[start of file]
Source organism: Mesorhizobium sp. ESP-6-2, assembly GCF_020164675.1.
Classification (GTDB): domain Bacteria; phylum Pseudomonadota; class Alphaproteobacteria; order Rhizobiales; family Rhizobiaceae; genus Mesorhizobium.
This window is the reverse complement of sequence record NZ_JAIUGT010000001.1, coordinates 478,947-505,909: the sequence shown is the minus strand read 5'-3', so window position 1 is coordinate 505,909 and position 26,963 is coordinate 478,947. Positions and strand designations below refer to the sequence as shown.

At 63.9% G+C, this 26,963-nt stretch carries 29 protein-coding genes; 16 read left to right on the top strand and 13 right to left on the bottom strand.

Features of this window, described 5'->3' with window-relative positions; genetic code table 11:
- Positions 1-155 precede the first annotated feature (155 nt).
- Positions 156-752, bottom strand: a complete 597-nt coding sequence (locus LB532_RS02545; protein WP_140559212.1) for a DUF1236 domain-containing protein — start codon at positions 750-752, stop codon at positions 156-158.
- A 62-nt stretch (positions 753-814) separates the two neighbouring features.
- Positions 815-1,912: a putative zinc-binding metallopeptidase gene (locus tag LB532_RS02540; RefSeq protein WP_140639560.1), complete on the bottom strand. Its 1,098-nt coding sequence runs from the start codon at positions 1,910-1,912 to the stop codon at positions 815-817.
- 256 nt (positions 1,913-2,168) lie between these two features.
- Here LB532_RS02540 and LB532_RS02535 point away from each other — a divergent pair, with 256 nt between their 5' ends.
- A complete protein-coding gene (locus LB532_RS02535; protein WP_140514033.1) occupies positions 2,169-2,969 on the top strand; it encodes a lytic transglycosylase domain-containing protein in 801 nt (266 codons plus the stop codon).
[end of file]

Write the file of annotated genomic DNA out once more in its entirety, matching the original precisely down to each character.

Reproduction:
Source organism: Mesorhizobium sp. ESP-6-2, assembly GCF_020164675.1.
Classification (GTDB): domain Bacteria; phylum Pseudomonadota; class Alphaproteobacteria; order Rhizobiales; family Rhizobiaceae; genus Mesorhizobium.
This window is the reverse complement of sequence record NZ_JAIUGT010000001.1, coordinates 478,947-505,909: the sequence shown is the minus strand read 5'-3', so window position 1 is coordinate 505,909 and position 26,963 is coordinate 478,947. Positions and strand designations below refer to the sequence as shown.

At 63.9% G+C, this 26,963-nt stretch carries 29 protein-coding genes; 16 read left to right on the top strand and 13 right to left on the bottom strand.

Features of this window, described 5'->3' with window-relative positions; genetic code table 11:
- Positions 1-155 precede the first annotated feature (155 nt).
- Positions 156-752, bottom strand: a complete 597-nt coding sequence (locus LB532_RS02545; protein WP_140559212.1) for a DUF1236 domain-containing protein — start codon at positions 750-752, stop codon at positions 156-158.
- A 62-nt stretch (positions 753-814) separates the two neighbouring features.
- Positions 815-1,912: a putative zinc-binding metallopeptidase gene (locus tag LB532_RS02540; RefSeq protein WP_140639560.1), complete on the bottom strand. Its 1,098-nt coding sequence runs from the start codon at positions 1,910-1,912 to the stop codon at positions 815-817.
- 256 nt (positions 1,913-2,168) lie between these two features.
- Here LB532_RS02540 and LB532_RS02535 point away from each other — a divergent pair, with 256 nt between their 5' ends.
- A complete protein-coding gene (locus LB532_RS02535; protein WP_140514033.1) occupies positions 2,169-2,969 on the top strand; it encodes a lytic transglycosylase domain-containing protein in 801 nt (266 codons plus the stop codon).